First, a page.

• Anonymous commented  ·   ·  Flag as inappropriate

        1- THERE IS NOT ONE SINGLE SINGLE MODERN AND COMMERCIAL PRODUCT written in VB6!!! Please can you show me one.
        2- Stackoverflow 2016-2017-2018 survey has chosen VB6 the MOST HATED language of all times. Can you explain why?
        3- VB6 dropped in just month from 14th place to 18th on Tiobe index. Can you elaborate on this and tell me why? Do you still believe that VB6 is very popular?
        I am waiting. Thank you.

      • Microsoft, update VB6 programming & VBA programming commented  ·   ·  Flag as inappropriate

        Microsoft have published a support statement for VB6 programming...

        Support Statement for Visual Basic 6.0 on Windows
        (Note: The support policy below has been updated with Windows 10 version 1709 support information.)

        The Visual Basic team is committed to "It Just Works" compatibility for Visual Basic 6.0 applications on the following supported Windows operating systems:

        Windows 10
        Windows 8.1
        Windows 7
        Windows Server 2016
        Windows Server 2012 including R2
        Windows Server 2008 including R2

        The Visual Basic team’s goal is that Visual Basic 6.0 applications continue to run on supported Windows versions.
        As detailed in this document, the core Visual Basic 6.0 runtime will be supported for the full lifetime of supported Windows versions, which is five years of mainstream support followed by five years of extended support.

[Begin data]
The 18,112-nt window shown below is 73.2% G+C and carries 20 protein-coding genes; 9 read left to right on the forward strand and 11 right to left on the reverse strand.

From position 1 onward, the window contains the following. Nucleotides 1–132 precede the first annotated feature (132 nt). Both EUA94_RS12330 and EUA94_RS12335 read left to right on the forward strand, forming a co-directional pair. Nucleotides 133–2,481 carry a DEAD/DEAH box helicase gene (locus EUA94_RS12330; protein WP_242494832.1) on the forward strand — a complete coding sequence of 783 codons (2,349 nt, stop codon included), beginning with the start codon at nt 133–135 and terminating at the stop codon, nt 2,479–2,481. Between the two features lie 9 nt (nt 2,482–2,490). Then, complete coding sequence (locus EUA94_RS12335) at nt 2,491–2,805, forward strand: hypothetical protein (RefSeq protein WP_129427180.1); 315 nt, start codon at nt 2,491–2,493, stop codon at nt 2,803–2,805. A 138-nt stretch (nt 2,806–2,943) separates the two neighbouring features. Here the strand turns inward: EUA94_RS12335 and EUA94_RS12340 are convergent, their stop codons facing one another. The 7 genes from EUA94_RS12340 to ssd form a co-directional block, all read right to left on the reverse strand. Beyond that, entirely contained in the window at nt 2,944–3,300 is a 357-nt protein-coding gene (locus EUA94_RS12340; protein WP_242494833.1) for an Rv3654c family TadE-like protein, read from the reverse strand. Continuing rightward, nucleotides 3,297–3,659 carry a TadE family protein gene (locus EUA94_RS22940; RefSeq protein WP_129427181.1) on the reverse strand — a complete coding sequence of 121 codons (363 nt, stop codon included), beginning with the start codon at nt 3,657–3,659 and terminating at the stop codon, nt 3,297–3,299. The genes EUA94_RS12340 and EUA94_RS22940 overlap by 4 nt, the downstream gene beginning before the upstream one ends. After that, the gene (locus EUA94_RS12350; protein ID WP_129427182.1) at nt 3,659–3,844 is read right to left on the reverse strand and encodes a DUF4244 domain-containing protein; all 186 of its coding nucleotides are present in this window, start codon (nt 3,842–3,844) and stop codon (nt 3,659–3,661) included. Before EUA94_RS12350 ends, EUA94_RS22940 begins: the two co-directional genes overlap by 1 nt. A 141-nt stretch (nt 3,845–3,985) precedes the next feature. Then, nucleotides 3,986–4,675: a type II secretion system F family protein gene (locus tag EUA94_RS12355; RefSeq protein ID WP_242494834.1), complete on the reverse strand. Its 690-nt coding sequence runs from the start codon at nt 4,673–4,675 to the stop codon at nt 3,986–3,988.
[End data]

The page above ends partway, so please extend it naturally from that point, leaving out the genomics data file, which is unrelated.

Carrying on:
The VB6 runtime will ship and will be supported in Windows 10 for the lifetime of the OS (that is until at least 2025).
        The VB6 runtime will ship and will be supported in Windows Server 2016 for the lifetime of the OS (that is until at least 2027).

        https://docs.microsoft.com/en-ca/visualstudio/vb6/vb6-support
        http://msdn.microsoft.com/en-us/vstudio/ms788708

      • Anonymous commented  ·   ·  Flag as inappropriate

        "It’s only a matter of time until someone writes a COM bridge to Universal Windows Platform, so VB6 can use it easily."

        A few days ago you have said the following:

        >>The reality is that UWP/.Net Core/Xamarin are already dead, only gullible fantasists think they have a future.

        So now you are thrilled by the "VB6 app to be hosted in the Windows 10 Store, using the Microsoft Desktop Bridge infrastructure and tools".

        Do you know what you want? You hated UWP a few days ago and now you are talking about the "big boost" because D.Platt talks about it. You must be confused.

      • Anonymous commented  ·   ·  Flag as inappropriate

        "If vbForums.com is anything to go by, VB6 is in the hands of a geriatric appreciation society who have unwittingly made it about as forward thinking as a steam engine in a vintage tractor museum."